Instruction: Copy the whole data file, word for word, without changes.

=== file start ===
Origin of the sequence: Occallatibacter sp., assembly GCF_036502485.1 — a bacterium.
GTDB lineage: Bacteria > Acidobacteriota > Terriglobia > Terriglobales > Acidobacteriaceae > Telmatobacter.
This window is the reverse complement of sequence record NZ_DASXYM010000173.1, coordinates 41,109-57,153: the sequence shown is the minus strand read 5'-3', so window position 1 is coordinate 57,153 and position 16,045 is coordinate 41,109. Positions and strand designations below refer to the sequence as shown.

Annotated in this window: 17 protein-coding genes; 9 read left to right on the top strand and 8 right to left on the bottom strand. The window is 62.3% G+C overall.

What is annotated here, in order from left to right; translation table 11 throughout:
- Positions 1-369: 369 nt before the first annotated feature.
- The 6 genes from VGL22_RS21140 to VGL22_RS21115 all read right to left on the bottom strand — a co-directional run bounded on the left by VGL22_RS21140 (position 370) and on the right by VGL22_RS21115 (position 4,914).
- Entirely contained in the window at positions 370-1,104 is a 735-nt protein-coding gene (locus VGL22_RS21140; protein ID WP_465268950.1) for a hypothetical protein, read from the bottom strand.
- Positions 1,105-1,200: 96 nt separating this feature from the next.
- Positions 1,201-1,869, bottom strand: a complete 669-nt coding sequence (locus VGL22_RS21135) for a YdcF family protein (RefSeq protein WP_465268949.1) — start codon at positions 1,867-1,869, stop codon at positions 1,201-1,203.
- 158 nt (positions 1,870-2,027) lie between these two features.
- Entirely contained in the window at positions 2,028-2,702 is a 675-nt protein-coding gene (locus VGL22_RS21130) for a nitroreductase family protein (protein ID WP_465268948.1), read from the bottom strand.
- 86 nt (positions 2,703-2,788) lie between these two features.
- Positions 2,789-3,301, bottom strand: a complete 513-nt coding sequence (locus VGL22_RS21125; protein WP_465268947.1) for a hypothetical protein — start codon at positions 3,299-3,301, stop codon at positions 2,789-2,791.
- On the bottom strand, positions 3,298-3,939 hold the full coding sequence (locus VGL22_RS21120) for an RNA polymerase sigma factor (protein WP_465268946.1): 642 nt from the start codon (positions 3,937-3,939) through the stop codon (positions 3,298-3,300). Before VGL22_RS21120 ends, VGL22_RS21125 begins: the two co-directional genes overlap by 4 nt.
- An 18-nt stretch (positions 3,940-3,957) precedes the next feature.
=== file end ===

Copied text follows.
Origin of the sequence: Occallatibacter sp., assembly GCF_036502485.1 — a bacterium.
GTDB lineage: Bacteria > Acidobacteriota > Terriglobia > Terriglobales > Acidobacteriaceae > Telmatobacter.
This window is the reverse complement of sequence record NZ_DASXYM010000173.1, coordinates 41,109-57,153: the sequence shown is the minus strand read 5'-3', so window position 1 is coordinate 57,153 and position 16,045 is coordinate 41,109. Positions and strand designations below refer to the sequence as shown.

Annotated in this window: 17 protein-coding genes; 9 read left to right on the top strand and 8 right to left on the bottom strand. The window is 62.3% G+C overall.

What is annotated here, in order from left to right; translation table 11 throughout:
- Positions 1-369: 369 nt before the first annotated feature.
- The 6 genes from VGL22_RS21140 to VGL22_RS21115 all read right to left on the bottom strand — a co-directional run bounded on the left by VGL22_RS21140 (position 370) and on the right by VGL22_RS21115 (position 4,914).
- Entirely contained in the window at positions 370-1,104 is a 735-nt protein-coding gene (locus VGL22_RS21140; protein ID WP_465268950.1) for a hypothetical protein, read from the bottom strand.
- Positions 1,105-1,200: 96 nt separating this feature from the next.
- Positions 1,201-1,869, bottom strand: a complete 669-nt coding sequence (locus VGL22_RS21135) for a YdcF family protein (RefSeq protein WP_465268949.1) — start codon at positions 1,867-1,869, stop codon at positions 1,201-1,203.
- 158 nt (positions 1,870-2,027) lie between these two features.
- Entirely contained in the window at positions 2,028-2,702 is a 675-nt protein-coding gene (locus VGL22_RS21130) for a nitroreductase family protein (protein ID WP_465268948.1), read from the bottom strand.
- 86 nt (positions 2,703-2,788) lie between these two features.
- Positions 2,789-3,301, bottom strand: a complete 513-nt coding sequence (locus VGL22_RS21125; protein WP_465268947.1) for a hypothetical protein — start codon at positions 3,299-3,301, stop codon at positions 2,789-2,791.
- On the bottom strand, positions 3,298-3,939 hold the full coding sequence (locus VGL22_RS21120) for an RNA polymerase sigma factor (protein WP_465268946.1): 642 nt from the start codon (positions 3,937-3,939) through the stop codon (positions 3,298-3,300). Before VGL22_RS21120 ends, VGL22_RS21125 begins: the two co-directional genes overlap by 4 nt.
- An 18-nt stretch (positions 3,940-3,957) precedes the next feature.